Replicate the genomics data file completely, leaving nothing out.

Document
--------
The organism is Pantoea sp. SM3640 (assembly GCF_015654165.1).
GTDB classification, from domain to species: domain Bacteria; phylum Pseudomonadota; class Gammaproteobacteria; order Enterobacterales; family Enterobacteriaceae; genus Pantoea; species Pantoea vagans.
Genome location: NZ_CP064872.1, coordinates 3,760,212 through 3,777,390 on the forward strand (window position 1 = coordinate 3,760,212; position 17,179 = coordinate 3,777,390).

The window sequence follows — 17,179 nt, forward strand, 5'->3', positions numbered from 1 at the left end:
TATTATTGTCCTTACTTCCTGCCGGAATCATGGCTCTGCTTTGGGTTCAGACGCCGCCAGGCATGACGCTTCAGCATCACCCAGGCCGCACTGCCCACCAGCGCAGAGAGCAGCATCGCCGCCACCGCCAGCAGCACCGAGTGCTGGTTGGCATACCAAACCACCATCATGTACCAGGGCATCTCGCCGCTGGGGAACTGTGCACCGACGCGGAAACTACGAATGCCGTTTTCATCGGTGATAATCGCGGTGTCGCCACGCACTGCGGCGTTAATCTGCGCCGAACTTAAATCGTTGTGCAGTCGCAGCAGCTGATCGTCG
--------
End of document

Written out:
The organism is Pantoea sp. SM3640 (assembly GCF_015654165.1).
GTDB classification, from domain to species: domain Bacteria; phylum Pseudomonadota; class Gammaproteobacteria; order Enterobacterales; family Enterobacteriaceae; genus Pantoea; species Pantoea vagans.
Genome location: NZ_CP064872.1, coordinates 3,760,212 through 3,777,390 on the forward strand (window position 1 = coordinate 3,760,212; position 17,179 = coordinate 3,777,390).

The window sequence follows — 17,179 nt, forward strand, 5'->3', positions numbered from 1 at the left end:
TATTATTGTCCTTACTTCCTGCCGGAATCATGGCTCTGCTTTGGGTTCAGACGCCGCCAGGCATGACGCTTCAGCATCACCCAGGCCGCACTGCCCACCAGCGCAGAGAGCAGCATCGCCGCCACCGCCAGCAGCACCGAGTGCTGGTTGGCATACCAAACCACCATCATGTACCAGGGCATCTCGCCGCTGGGGAACTGTGCACCGACGCGGAAACTACGAATGCCGTTTTCATCGGTGATAATCGCGGTGTCGCCACGCACTGCGGCGTTAATCTGCGCCGAACTTAAATCGTTGTGCAGTCGCAGCAGCTGATCGTCG